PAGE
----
Answer me this: Before this opinion, did I have a blanket, universal right to remain silent (except for identification, perhaps, as you mentioned) at all times and under all circumstances, without having that silence used against me?
No. Previous case called Berghuis v Thompkins held that the right had to be unambiguously invoked in a custodial interview, to keep it in line with the right to counsel in the Davis decision. The Salinas case just confirmed that the right to remain silent must be invoked unambiguously as well in a voluntary encounter. Also, if in a custodial interrogation, after being read your rights, you will be asked if you understand them, or sign that you understand them. If you do not answer by remaining mute, it may be implied as a waiver of your rights

http://www.supremecourt.gov/opinions/09pdf/08-1470.pdf

Quote:
Originally Posted by SCOTUS link above
Held:
1. The state court’s decision rejecting Thompkins’ Miranda claim was correct under de novo review and therefore necessarily reason-able under AEDPA’s more deferential standard of review. Pp. 7–17.
(a) Thompkins’ silence during the interrogation did not invoke his right to remain silent. A suspect’s Miranda right to counsel must be invoked “unambiguously.” Davis v. United States, 512 U. S. 452, 459. If the accused makes an “ambiguous or equivocal” statement or no statement, the police are not required to end the interrogation, ibid., or ask questions to clarify the accused’s intent, id., at 461–462. There is no principled reason to adopt different standards for determining when an accused has invoked the Miranda right to remain silent and the Miranda right to counsel at issue in Davis. Both protect the privilege against compulsory self-incrimination by requiring an interrogation to cease when either right is invoked. The unambiguous invocation requirement results in an objective inquiry that “avoid[s] difficulties of proof and . . . provide[s] guidance to officers” on how to proceed in the face of ambiguity. Davis, supra, at 458–459. Had Thompkins said that he wanted to remain silent or that he did not want to talk, he would have invoked his right to end the questioning. He did neither. Pp. 8–10.

....

(c) Thompkins argues that, even if his answer to Helgert could constitute a waiver of his right to remain silent, the police were not allowed to question him until they first obtained a waiver. However, a rule requiring a waiver at the outset would be inconsistent with Butler’s holding that courts can infer a waiver “from the actions and words of the person interrogated.” 441 U. S., at 373. Any waiver, express or implied, may be contradicted by an invocation at any time,terminating further interrogation. When the suspect knows that Miranda rights can be invoked at any time, he or she can reassess his or her immediate and long-term interests as the interrogation progresses. After giving a Miranda warning, police may interrogate a suspect who has neither invoked nor waived Miranda rights. Thus, the police were not required to obtain a waiver of Thompkins’ Miranda rights before interrogating him. Pp. 15–17.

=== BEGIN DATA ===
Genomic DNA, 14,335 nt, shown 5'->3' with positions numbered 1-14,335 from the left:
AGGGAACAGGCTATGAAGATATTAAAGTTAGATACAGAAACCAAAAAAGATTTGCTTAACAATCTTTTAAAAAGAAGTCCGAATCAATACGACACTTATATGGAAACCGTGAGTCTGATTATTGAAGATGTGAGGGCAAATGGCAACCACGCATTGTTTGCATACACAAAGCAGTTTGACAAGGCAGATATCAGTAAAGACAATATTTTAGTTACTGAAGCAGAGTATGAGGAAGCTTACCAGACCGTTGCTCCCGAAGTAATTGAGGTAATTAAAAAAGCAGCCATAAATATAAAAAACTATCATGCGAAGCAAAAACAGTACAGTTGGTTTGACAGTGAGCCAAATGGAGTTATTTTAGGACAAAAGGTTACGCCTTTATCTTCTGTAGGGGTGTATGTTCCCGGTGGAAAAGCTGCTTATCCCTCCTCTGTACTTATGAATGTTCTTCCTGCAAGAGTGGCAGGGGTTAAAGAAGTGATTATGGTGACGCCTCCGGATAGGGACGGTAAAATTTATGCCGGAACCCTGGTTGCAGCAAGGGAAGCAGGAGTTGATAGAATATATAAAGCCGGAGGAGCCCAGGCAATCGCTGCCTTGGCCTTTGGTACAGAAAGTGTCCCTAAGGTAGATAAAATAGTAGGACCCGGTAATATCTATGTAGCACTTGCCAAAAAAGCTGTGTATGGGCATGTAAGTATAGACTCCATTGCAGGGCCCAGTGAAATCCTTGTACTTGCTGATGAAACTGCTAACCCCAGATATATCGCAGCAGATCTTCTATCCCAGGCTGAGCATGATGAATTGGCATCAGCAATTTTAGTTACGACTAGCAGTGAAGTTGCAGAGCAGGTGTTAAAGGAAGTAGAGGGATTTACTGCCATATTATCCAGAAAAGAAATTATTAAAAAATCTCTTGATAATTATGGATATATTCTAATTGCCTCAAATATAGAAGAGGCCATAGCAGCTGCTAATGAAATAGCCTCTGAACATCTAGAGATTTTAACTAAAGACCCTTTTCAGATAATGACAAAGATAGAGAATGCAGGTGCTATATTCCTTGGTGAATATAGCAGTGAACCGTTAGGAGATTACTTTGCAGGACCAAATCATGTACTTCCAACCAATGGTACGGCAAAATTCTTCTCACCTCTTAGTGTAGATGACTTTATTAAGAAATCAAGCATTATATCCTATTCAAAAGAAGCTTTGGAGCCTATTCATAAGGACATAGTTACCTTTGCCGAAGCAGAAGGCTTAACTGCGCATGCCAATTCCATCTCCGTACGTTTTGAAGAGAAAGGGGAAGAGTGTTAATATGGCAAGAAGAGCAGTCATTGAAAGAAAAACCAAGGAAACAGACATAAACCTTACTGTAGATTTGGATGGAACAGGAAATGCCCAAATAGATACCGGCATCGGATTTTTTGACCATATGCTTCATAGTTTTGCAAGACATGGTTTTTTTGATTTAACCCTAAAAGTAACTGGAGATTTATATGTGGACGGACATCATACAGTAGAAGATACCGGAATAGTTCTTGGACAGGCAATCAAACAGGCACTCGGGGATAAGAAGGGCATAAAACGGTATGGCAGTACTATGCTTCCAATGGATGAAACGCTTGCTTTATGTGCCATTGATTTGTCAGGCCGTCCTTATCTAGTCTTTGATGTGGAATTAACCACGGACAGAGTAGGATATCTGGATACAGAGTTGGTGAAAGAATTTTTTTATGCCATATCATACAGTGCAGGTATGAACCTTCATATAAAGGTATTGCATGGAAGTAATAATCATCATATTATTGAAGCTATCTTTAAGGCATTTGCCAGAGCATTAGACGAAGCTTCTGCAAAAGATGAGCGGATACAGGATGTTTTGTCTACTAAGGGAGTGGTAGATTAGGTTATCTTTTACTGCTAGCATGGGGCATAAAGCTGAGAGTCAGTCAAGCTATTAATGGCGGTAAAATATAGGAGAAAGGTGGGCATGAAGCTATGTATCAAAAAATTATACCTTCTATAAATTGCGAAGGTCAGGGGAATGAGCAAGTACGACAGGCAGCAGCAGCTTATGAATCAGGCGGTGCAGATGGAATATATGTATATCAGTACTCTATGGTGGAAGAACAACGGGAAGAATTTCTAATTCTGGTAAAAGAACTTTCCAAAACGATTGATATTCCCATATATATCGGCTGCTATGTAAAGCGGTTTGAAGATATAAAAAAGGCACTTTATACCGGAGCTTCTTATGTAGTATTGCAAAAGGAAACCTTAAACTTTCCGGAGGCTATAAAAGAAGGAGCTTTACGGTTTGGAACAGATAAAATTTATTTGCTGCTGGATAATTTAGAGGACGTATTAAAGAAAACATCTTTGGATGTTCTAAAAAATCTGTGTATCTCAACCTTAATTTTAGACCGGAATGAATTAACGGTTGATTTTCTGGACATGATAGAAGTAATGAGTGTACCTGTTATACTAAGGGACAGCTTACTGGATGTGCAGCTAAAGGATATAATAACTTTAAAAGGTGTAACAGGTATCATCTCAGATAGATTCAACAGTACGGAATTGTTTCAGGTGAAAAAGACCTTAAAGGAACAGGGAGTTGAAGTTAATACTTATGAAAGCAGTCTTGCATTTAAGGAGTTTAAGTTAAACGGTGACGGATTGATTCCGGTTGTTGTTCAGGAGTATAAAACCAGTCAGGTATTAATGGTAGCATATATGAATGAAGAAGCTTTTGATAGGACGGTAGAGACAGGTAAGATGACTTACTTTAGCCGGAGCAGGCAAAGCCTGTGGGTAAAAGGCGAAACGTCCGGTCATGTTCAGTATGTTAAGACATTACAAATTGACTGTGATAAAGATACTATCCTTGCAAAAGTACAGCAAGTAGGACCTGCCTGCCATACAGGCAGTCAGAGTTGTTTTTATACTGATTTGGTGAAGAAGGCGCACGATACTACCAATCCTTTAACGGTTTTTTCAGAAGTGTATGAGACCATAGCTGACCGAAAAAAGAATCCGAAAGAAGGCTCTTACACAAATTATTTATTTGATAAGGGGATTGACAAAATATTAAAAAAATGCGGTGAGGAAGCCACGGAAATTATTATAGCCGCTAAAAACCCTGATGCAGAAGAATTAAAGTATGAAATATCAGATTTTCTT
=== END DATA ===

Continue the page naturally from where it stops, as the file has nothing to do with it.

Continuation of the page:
Quote:
Originally Posted by speedrracer
Now that this opinion has been handed down, is it correct to say I do not have a right to remain silent without first speaking (then hopefully returning to silence) and more, my speech must include some very specific legal verbiage referencing the correct amendment?
Again, see my previous quote from SCOTUS Berghuis v Thompkins above.

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Old June 25, 2013, 02:19 PM   #31
Frank Ettin
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Another way perhaps to look at Salinas is that brings the "silence" issue more in line with the general proposition that evidence of conduct is admissible. Silence can be a subset of conduct or part of a course of conduct. It's long been accepted that conduct can be probative of, among other things, state of mind, and that a trier of fact may draw inferences from conduct.
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Old June 25, 2013, 07:20 PM   #32
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This decision, and the discussion in this thread concerning its implications, just reinforces in me the sense of dread at I have ever being the subject of a police investigation.

I consider myself to be a fairly intelligent individual, but the more I hear about what I need to know to avoid potential legal pitfalls when talking to police, the less confident I feel in saying anything. And now, it seems, even avoiding saying anything can be a mistake.

And all of this would in all likelihood be taking place under highly stressful circumstances.

I'd like to believe that "the system" is basically benign and forgiving of those that are "just trying to do the right thing" and haven't "done anything wrong", but I just can't muster any trust that that is anything but naive.

I have no confidence that I would be able to differentiate in a meaningful way whether I was "in custody", NOT "in custody", or somewhere in between, and to be able to use the proper incantations at the appropriate times to avoid seriously screwing myself over by accident, even if I am "innocent".

I think, if this dire situation ever arises, i.e. I shoot an intruder in my home, all I should say is "Officer, I want to cooperate, and I will, but even though I believe I acted appropriately and legally here, I'm really afraid of saying anything at all until I have an attorney to advise me."

I can't help but feel there is a problem when the law-abiding realistically need to fear talking to a cop when they've defended themselves. Oh well.
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Old June 25, 2013, 08:14 PM   #33
KyJim
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Quote: